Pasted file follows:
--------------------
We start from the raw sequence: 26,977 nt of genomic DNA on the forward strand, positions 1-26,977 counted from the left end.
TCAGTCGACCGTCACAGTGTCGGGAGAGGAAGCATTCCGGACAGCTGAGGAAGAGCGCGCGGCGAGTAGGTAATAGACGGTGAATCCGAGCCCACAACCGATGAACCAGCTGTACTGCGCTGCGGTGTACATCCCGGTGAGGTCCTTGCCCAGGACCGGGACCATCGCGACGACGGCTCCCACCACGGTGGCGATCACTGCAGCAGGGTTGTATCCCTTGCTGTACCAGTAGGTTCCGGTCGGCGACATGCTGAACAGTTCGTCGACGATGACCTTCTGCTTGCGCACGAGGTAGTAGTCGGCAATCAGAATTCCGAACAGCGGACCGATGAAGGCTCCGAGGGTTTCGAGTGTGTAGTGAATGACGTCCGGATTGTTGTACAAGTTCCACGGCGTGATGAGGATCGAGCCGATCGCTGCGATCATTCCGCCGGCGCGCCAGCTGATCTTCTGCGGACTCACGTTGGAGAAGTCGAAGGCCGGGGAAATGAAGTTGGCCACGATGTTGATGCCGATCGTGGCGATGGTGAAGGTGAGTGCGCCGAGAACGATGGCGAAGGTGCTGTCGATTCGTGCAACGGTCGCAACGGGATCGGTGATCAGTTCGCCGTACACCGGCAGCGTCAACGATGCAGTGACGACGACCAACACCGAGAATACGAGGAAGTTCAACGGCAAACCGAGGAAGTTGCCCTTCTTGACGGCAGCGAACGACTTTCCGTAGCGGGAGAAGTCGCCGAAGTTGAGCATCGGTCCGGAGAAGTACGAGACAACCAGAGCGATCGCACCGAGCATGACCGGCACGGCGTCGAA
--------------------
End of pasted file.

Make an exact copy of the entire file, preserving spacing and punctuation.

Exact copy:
We start from the raw sequence: 26,977 nt of genomic DNA on the forward strand, positions 1-26,977 counted from the left end.
TCAGTCGACCGTCACAGTGTCGGGAGAGGAAGCATTCCGGACAGCTGAGGAAGAGCGCGCGGCGAGTAGGTAATAGACGGTGAATCCGAGCCCACAACCGATGAACCAGCTGTACTGCGCTGCGGTGTACATCCCGGTGAGGTCCTTGCCCAGGACCGGGACCATCGCGACGACGGCTCCCACCACGGTGGCGATCACTGCAGCAGGGTTGTATCCCTTGCTGTACCAGTAGGTTCCGGTCGGCGACATGCTGAACAGTTCGTCGACGATGACCTTCTGCTTGCGCACGAGGTAGTAGTCGGCAATCAGAATTCCGAACAGCGGACCGATGAAGGCTCCGAGGGTTTCGAGTGTGTAGTGAATGACGTCCGGATTGTTGTACAAGTTCCACGGCGTGATGAGGATCGAGCCGATCGCTGCGATCATTCCGCCGGCGCGCCAGCTGATCTTCTGCGGACTCACGTTGGAGAAGTCGAAGGCCGGGGAAATGAAGTTGGCCACGATGTTGATGCCGATCGTGGCGATGGTGAAGGTGAGTGCGCCGAGAACGATGGCGAAGGTGCTGTCGATTCGTGCAACGGTCGCAACGGGATCGGTGATCAGTTCGCCGTACACCGGCAGCGTCAACGATGCAGTGACGACGACCAACACCGAGAATACGAGGAAGTTCAACGGCAAACCGAGGAAGTTGCCCTTCTTGACGGCAGCGAACGACTTTCCGTAGCGGGAGAAGTCGCCGAAGTTGAGCATCGGTCCGGAGAAGTACGAGACAACCAGAGCGATCGCACCGAGCATGACCGGCACGGCGTCGAA